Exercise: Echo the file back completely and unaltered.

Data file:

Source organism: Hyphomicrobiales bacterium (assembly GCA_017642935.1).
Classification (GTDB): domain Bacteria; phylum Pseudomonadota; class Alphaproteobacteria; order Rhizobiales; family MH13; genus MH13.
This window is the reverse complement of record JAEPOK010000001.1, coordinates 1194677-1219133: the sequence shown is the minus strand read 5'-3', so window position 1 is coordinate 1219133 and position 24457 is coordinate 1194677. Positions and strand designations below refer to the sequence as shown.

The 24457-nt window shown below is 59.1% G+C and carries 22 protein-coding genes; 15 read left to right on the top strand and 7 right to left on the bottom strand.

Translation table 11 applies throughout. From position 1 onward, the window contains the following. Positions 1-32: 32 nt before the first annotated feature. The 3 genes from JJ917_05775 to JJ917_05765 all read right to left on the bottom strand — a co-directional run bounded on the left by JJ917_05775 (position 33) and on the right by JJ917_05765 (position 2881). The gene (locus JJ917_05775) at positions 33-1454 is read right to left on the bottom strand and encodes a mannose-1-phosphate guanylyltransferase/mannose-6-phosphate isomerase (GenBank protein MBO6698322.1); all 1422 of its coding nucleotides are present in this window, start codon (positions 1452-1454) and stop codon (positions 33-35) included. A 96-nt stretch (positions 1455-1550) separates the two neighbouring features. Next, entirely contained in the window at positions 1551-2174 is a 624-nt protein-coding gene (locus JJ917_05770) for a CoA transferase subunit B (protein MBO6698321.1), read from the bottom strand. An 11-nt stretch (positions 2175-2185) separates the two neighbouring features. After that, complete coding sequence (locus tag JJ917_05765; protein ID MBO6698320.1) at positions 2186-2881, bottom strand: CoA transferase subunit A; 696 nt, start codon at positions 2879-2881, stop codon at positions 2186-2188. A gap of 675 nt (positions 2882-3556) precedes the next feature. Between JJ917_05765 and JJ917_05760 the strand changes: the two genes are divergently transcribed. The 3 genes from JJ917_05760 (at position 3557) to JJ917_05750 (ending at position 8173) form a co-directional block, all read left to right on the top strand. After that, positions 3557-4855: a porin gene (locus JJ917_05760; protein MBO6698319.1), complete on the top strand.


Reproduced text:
Source organism: Hyphomicrobiales bacterium (assembly GCA_017642935.1).
Classification (GTDB): domain Bacteria; phylum Pseudomonadota; class Alphaproteobacteria; order Rhizobiales; family MH13; genus MH13.
This window is the reverse complement of record JAEPOK010000001.1, coordinates 1194677-1219133: the sequence shown is the minus strand read 5'-3', so window position 1 is coordinate 1219133 and position 24457 is coordinate 1194677. Positions and strand designations below refer to the sequence as shown.

The 24457-nt window shown below is 59.1% G+C and carries 22 protein-coding genes; 15 read left to right on the top strand and 7 right to left on the bottom strand.

Translation table 11 applies throughout. From position 1 onward, the window contains the following. Positions 1-32: 32 nt before the first annotated feature. The 3 genes from JJ917_05775 to JJ917_05765 all read right to left on the bottom strand — a co-directional run bounded on the left by JJ917_05775 (position 33) and on the right by JJ917_05765 (position 2881). The gene (locus JJ917_05775) at positions 33-1454 is read right to left on the bottom strand and encodes a mannose-1-phosphate guanylyltransferase/mannose-6-phosphate isomerase (GenBank protein MBO6698322.1); all 1422 of its coding nucleotides are present in this window, start codon (positions 1452-1454) and stop codon (positions 33-35) included. A 96-nt stretch (positions 1455-1550) separates the two neighbouring features. Next, entirely contained in the window at positions 1551-2174 is a 624-nt protein-coding gene (locus JJ917_05770) for a CoA transferase subunit B (protein MBO6698321.1), read from the bottom strand. An 11-nt stretch (positions 2175-2185) separates the two neighbouring features. After that, complete coding sequence (locus tag JJ917_05765; protein ID MBO6698320.1) at positions 2186-2881, bottom strand: CoA transferase subunit A; 696 nt, start codon at positions 2879-2881, stop codon at positions 2186-2188. A gap of 675 nt (positions 2882-3556) precedes the next feature. Between JJ917_05765 and JJ917_05760 the strand changes: the two genes are divergently transcribed. The 3 genes from JJ917_05760 (at position 3557) to JJ917_05750 (ending at position 8173) form a co-directional block, all read left to right on the top strand. After that, positions 3557-4855: a porin gene (locus JJ917_05760; protein MBO6698319.1), complete on the top strand.